Bisphosphonate-related atypical femoral fracture: Managing a rare but serious complication

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Atypical femoral fracture is a rare but serious complication of long-term bisphosphonate therapy. Although the benefit of preventing osteoporotic fractures greatly outweighs the risk of atypical fracture in bisphosphonate users, concern about atypical fracture risk has led to a decrease in bisphosphonate use. What are the risks, and how do we treat atypical femoral fracture?


  • The benefits of bisphosphonate therapy in reducing fracture risk outweigh the risk of atypical fracture.
  • Bisphosphonate use for longer than 5 years greatly increases the risk of atypical femoral fracture.
  • Treatment of atypical femoral fracture varies depending on whether the patient has pain and whether the fracture is complete or incomplete.



Bisphosphonate therapy minimizes bone loss and reduces fracture risk by up to 50% in patients with osteoporosis,1 but it is also associated with increased risks of osteonecrosis of the jaw and atypical femoral fracture. Although atypical femoral fractures are rare, they can have a devastating effect. Patient concern about this complication has contributed to a decrease in bisphosphonate use by about half in the last decade or so,2,3 and we fear this could result in an increase in hip fracture rates.

In this article, we examine the evidence on bisphosphonate-associated atypical femoral fractures, including risks, pathogenesis, treatment, and prevention.


An atypical femoral fracture is a transverse fracture of the femoral shaft (diaphysis), defined by both clinical criteria and radiographic appearance.

To be defined as atypical, a femoral fracture must meet 4 of the following 5 criteria4:

  • Occurs with minimal or no trauma
  • Has a predominantly transverse fracture line, originating at the lateral cortex and sometimes becoming oblique as it progresses medially across the femur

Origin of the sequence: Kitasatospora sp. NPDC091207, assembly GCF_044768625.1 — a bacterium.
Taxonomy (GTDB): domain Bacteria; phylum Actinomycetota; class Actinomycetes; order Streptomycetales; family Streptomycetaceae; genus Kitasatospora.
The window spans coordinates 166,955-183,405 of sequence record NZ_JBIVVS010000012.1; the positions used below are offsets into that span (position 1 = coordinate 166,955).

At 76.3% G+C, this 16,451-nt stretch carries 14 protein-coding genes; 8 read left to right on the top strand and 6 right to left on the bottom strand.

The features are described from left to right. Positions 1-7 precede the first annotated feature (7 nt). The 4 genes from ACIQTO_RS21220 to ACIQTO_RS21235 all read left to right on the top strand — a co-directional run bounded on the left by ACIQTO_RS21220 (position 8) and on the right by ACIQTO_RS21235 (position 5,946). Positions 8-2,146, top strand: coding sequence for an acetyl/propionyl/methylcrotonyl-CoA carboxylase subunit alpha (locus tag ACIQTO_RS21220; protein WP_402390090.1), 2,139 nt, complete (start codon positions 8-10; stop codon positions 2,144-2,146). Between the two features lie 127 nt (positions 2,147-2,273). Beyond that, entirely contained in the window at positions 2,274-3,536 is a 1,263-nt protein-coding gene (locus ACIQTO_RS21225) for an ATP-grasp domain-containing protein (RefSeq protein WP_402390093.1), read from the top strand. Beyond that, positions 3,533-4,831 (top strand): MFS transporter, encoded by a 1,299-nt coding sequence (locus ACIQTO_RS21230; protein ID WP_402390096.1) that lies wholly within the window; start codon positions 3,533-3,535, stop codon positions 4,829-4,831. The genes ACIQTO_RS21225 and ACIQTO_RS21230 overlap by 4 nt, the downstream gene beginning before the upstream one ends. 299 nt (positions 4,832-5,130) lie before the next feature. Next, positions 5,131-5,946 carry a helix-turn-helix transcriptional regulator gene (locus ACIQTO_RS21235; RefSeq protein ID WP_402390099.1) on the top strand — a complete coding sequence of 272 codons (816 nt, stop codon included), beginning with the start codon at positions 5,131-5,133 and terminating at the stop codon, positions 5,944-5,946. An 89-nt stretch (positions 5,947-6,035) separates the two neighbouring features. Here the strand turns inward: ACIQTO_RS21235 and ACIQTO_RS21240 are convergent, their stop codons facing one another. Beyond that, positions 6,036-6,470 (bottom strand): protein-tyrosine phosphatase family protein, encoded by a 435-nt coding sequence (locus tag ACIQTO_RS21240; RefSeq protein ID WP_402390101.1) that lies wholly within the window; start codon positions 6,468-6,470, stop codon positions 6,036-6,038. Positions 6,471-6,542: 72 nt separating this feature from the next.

• Extends through both cortices and may be associated with a medial spike (complete fractures); or involves only the lateral cortex (incomplete fractures)
  • Is noncomminuted or minimally comminuted
  • Shows localized periosteal or endosteal thickening (termed “beaking” or “flaring”) of the lateral cortex at the fracture site.

Several minor features are also important but are not required, eg:

  • Cortical thickening of the femoral shaft
  • Unilateral or bilateral prodromal pain preceding the fracture
  • Bilateral incomplete or complete femoral diaphysis fractures
  • Delayed fracture healing.

Atypical femoral fracture can occur anywhere along the shaft, from just distal to the lesser trochanter to just proximal to the supracondylar flare. However, most occur in 2 areas, with 1 cluster centered at about 41 mm from the lesser trochanter (more common in relatively younger patients) and the other at 187 mm.5


Atypical femoral fractures are rare. Schilcher et al6 reviewed radiographs of 1,234 women who had a subtrochanteric or shaft fracture and found 59 (4.6%) of fractures were atypical. In a systematic review of 14 studies,7 the incidence ranged from 3.0 to 9.8 cases per 100,000 patient-years.